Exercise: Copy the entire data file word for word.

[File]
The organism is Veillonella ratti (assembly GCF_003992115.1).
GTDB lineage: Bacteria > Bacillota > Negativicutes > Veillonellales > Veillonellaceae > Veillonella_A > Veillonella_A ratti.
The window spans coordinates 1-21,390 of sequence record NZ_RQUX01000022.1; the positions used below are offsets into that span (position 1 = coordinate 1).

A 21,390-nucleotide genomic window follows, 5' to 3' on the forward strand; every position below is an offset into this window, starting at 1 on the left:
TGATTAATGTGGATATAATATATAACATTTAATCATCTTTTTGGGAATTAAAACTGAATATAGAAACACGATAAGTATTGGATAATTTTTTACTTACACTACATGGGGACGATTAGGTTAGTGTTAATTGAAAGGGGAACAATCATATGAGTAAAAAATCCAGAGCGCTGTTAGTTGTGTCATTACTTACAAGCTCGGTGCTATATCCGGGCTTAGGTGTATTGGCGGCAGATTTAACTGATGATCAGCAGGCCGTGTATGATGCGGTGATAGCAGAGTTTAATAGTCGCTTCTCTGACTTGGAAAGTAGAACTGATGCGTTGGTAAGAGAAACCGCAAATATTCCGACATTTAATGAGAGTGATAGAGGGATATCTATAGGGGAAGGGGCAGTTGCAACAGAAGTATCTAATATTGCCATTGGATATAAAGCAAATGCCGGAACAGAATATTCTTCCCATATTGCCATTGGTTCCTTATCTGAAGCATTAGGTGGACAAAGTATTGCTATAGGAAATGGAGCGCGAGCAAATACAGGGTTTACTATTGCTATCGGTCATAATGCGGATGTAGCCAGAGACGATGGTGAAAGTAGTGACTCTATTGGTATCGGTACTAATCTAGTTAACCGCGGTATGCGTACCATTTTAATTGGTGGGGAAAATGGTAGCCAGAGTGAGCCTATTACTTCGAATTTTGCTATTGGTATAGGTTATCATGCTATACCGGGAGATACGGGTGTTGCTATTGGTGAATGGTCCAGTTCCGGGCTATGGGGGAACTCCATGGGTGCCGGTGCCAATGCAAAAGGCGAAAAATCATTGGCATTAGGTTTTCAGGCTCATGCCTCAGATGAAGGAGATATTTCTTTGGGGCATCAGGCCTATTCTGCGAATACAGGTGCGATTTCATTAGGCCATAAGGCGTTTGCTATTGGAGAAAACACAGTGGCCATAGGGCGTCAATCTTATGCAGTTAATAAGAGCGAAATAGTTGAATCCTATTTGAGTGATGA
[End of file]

The organism is Veillonella ratti (assembly GCF_003992115.1).
GTDB lineage: Bacteria > Bacillota > Negativicutes > Veillonellales > Veillonellaceae > Veillonella_A > Veillonella_A ratti.
The window spans coordinates 1-21,390 of sequence record NZ_RQUX01000022.1; the positions used below are offsets into that span (position 1 = coordinate 1).

A 21,390-nucleotide genomic window follows, 5' to 3' on the forward strand; every position below is an offset into this window, starting at 1 on the left:
TGATTAATGTGGATATAATATATAACATTTAATCATCTTTTTGGGAATTAAAACTGAATATAGAAACACGATAAGTATTGGATAATTTTTTACTTACACTACATGGGGACGATTAGGTTAGTGTTAATTGAAAGGGGAACAATCATATGAGTAAAAAATCCAGAGCGCTGTTAGTTGTGTCATTACTTACAAGCTCGGTGCTATATCCGGGCTTAGGTGTATTGGCGGCAGATTTAACTGATGATCAGCAGGCCGTGTATGATGCGGTGATAGCAGAGTTTAATAGTCGCTTCTCTGACTTGGAAAGTAGAACTGATGCGTTGGTAAGAGAAACCGCAAATATTCCGACATTTAATGAGAGTGATAGAGGGATATCTATAGGGGAAGGGGCAGTTGCAACAGAAGTATCTAATATTGCCATTGGATATAAAGCAAATGCCGGAACAGAATATTCTTCCCATATTGCCATTGGTTCCTTATCTGAAGCATTAGGTGGACAAAGTATTGCTATAGGAAATGGAGCGCGAGCAAATACAGGGTTTACTATTGCTATCGGTCATAATGCGGATGTAGCCAGAGACGATGGTGAAAGTAGTGACTCTATTGGTATCGGTACTAATCTAGTTAACCGCGGTATGCGTACCATTTTAATTGGTGGGGAAAATGGTAGCCAGAGTGAGCCTATTACTTCGAATTTTGCTATTGGTATAGGTTATCATGCTATACCGGGAGATACGGGTGTTGCTATTGGTGAATGGTCCAGTTCCGGGCTATGGGGGAACTCCATGGGTGCCGGTGCCAATGCAAAAGGCGAAAAATCATTGGCATTAGGTTTTCAGGCTCATGCCTCAGATGAAGGAGATATTTCTTTGGGGCATCAGGCCTATTCTGCGAATACAGGTGCGATTTCATTAGGCCATAAGGCGTTTGCTATTGGAGAAAACACAGTGGCCATAGGGCGTCAATCTTATGCAGTTAATAAGAGCGAAATAGTTGAATCCTATTTGAGTGATGA